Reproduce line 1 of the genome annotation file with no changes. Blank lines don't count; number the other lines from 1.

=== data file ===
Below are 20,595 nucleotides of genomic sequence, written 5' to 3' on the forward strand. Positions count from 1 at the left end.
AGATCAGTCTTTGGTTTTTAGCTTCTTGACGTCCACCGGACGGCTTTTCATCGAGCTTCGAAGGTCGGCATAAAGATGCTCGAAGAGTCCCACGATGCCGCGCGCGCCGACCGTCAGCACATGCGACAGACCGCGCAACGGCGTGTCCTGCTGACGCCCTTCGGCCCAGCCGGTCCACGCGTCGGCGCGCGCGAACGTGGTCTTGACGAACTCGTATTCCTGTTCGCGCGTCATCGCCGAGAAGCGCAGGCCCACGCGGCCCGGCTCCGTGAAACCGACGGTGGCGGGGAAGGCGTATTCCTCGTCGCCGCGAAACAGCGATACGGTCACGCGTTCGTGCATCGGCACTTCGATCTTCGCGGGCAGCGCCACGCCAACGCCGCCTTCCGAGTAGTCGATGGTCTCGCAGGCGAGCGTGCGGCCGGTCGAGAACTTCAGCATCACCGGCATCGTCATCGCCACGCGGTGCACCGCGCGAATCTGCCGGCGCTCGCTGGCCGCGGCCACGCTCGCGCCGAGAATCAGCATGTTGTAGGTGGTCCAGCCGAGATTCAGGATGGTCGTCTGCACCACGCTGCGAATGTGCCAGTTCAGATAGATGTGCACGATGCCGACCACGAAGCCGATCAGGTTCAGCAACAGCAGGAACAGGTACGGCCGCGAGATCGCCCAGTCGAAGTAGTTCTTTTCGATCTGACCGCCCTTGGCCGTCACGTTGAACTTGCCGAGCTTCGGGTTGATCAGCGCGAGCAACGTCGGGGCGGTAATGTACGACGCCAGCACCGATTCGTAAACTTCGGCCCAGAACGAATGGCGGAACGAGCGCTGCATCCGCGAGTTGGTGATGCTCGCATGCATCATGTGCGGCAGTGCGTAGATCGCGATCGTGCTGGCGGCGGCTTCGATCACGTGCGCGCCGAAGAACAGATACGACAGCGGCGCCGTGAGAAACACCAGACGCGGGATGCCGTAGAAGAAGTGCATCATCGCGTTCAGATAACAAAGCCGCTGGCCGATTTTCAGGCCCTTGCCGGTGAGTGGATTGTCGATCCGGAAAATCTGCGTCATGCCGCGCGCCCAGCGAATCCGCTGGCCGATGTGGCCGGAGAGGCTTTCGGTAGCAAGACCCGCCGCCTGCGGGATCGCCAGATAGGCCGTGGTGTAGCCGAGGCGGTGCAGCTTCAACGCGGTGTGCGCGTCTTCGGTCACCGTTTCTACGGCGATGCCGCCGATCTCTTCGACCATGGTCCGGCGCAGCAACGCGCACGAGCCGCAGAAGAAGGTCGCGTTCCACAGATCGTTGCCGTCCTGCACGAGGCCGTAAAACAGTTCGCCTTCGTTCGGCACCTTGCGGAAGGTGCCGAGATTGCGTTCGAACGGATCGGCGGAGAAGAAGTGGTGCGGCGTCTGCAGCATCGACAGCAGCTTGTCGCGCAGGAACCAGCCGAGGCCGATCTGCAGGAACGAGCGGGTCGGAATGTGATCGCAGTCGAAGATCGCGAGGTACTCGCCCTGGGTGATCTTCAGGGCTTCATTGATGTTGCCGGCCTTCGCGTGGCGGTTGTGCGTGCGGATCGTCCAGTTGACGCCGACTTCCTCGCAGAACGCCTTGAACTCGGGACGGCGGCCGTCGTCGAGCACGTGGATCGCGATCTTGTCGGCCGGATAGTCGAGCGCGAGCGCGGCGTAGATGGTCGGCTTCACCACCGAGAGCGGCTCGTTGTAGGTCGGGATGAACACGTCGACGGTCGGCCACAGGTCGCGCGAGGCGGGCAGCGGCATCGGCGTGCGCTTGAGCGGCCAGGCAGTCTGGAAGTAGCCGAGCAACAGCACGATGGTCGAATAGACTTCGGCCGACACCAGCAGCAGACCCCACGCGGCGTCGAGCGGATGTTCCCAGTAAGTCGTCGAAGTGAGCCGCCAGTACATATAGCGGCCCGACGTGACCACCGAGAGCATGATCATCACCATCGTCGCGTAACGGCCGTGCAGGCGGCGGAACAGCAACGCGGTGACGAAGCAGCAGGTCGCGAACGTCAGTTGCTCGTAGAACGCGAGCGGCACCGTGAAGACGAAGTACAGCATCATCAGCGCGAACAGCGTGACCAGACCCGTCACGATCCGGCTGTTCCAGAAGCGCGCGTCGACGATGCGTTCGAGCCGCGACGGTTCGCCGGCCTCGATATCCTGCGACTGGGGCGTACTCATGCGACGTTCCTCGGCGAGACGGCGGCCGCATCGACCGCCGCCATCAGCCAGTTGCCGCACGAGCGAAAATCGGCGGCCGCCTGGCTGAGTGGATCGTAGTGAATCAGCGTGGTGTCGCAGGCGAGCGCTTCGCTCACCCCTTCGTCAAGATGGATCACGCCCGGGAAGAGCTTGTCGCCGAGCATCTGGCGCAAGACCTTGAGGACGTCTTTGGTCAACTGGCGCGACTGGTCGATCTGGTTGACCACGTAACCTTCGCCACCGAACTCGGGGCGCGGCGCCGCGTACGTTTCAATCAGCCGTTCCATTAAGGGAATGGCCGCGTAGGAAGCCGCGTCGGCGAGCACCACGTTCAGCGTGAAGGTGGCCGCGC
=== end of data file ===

Below are 20,595 nucleotides of genomic sequence, written 5' to 3' on the forward strand. Positions count from 1 at the left end.